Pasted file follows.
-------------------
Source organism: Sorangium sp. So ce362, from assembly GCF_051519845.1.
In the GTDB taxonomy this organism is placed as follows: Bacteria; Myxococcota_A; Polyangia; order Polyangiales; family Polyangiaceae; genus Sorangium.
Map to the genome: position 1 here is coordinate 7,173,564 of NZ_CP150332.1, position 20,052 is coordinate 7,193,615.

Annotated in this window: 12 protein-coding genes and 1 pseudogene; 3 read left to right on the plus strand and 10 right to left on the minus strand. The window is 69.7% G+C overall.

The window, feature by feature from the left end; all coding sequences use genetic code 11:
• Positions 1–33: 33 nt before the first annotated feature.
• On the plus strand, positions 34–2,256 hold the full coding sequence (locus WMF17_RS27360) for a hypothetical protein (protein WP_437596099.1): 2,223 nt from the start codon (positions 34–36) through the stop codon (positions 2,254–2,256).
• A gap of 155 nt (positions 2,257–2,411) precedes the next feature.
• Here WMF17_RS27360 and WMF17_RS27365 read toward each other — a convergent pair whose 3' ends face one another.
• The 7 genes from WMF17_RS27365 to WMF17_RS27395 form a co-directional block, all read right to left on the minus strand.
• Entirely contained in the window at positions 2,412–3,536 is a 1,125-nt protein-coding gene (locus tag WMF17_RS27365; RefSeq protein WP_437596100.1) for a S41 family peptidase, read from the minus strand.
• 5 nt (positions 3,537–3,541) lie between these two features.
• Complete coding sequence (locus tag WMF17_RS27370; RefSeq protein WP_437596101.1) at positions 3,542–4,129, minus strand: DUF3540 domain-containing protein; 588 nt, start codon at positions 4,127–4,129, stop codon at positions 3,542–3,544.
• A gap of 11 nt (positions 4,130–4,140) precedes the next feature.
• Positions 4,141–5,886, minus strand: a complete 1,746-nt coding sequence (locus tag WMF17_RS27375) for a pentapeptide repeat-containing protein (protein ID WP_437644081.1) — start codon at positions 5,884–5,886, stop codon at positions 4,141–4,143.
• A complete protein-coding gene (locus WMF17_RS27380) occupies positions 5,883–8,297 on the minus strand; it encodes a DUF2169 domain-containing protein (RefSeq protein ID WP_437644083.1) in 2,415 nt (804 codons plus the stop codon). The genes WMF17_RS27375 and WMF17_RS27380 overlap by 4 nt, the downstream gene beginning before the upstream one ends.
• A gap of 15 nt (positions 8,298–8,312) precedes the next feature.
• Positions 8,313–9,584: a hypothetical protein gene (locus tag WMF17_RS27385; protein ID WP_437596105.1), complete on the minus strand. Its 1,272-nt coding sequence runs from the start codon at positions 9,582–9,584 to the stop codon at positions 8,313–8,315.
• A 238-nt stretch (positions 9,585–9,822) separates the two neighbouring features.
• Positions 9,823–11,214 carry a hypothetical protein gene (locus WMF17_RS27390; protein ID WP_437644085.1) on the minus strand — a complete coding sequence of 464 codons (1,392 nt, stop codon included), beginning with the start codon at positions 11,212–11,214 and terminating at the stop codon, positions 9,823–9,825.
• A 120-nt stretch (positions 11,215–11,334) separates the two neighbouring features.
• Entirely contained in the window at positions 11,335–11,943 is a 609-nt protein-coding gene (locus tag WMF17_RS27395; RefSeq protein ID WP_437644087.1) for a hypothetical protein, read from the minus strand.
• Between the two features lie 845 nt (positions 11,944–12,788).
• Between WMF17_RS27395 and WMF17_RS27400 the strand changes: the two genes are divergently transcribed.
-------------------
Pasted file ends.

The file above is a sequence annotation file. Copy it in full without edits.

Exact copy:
Source organism: Sorangium sp. So ce362, from assembly GCF_051519845.1.
In the GTDB taxonomy this organism is placed as follows: Bacteria; Myxococcota_A; Polyangia; order Polyangiales; family Polyangiaceae; genus Sorangium.
Map to the genome: position 1 here is coordinate 7,173,564 of NZ_CP150332.1, position 20,052 is coordinate 7,193,615.

Annotated in this window: 12 protein-coding genes and 1 pseudogene; 3 read left to right on the plus strand and 10 right to left on the minus strand. The window is 69.7% G+C overall.

The window, feature by feature from the left end; all coding sequences use genetic code 11:
• Positions 1–33: 33 nt before the first annotated feature.
• On the plus strand, positions 34–2,256 hold the full coding sequence (locus WMF17_RS27360) for a hypothetical protein (protein WP_437596099.1): 2,223 nt from the start codon (positions 34–36) through the stop codon (positions 2,254–2,256).
• A gap of 155 nt (positions 2,257–2,411) precedes the next feature.
• Here WMF17_RS27360 and WMF17_RS27365 read toward each other — a convergent pair whose 3' ends face one another.
• The 7 genes from WMF17_RS27365 to WMF17_RS27395 form a co-directional block, all read right to left on the minus strand.
• Entirely contained in the window at positions 2,412–3,536 is a 1,125-nt protein-coding gene (locus tag WMF17_RS27365; RefSeq protein WP_437596100.1) for a S41 family peptidase, read from the minus strand.
• 5 nt (positions 3,537–3,541) lie between these two features.
• Complete coding sequence (locus tag WMF17_RS27370; RefSeq protein WP_437596101.1) at positions 3,542–4,129, minus strand: DUF3540 domain-containing protein; 588 nt, start codon at positions 4,127–4,129, stop codon at positions 3,542–3,544.
• A gap of 11 nt (positions 4,130–4,140) precedes the next feature.
• Positions 4,141–5,886, minus strand: a complete 1,746-nt coding sequence (locus tag WMF17_RS27375) for a pentapeptide repeat-containing protein (protein ID WP_437644081.1) — start codon at positions 5,884–5,886, stop codon at positions 4,141–4,143.
• A complete protein-coding gene (locus WMF17_RS27380) occupies positions 5,883–8,297 on the minus strand; it encodes a DUF2169 domain-containing protein (RefSeq protein ID WP_437644083.1) in 2,415 nt (804 codons plus the stop codon). The genes WMF17_RS27375 and WMF17_RS27380 overlap by 4 nt, the downstream gene beginning before the upstream one ends.
• A gap of 15 nt (positions 8,298–8,312) precedes the next feature.
• Positions 8,313–9,584: a hypothetical protein gene (locus tag WMF17_RS27385; protein ID WP_437596105.1), complete on the minus strand. Its 1,272-nt coding sequence runs from the start codon at positions 9,582–9,584 to the stop codon at positions 8,313–8,315.
• A 238-nt stretch (positions 9,585–9,822) separates the two neighbouring features.
• Positions 9,823–11,214 carry a hypothetical protein gene (locus WMF17_RS27390; protein ID WP_437644085.1) on the minus strand — a complete coding sequence of 464 codons (1,392 nt, stop codon included), beginning with the start codon at positions 11,212–11,214 and terminating at the stop codon, positions 9,823–9,825.
• A 120-nt stretch (positions 11,215–11,334) separates the two neighbouring features.
• Entirely contained in the window at positions 11,335–11,943 is a 609-nt protein-coding gene (locus tag WMF17_RS27395; RefSeq protein ID WP_437644087.1) for a hypothetical protein, read from the minus strand.
• Between the two features lie 845 nt (positions 11,944–12,788).
• Between WMF17_RS27395 and WMF17_RS27400 the strand changes: the two genes are divergently transcribed.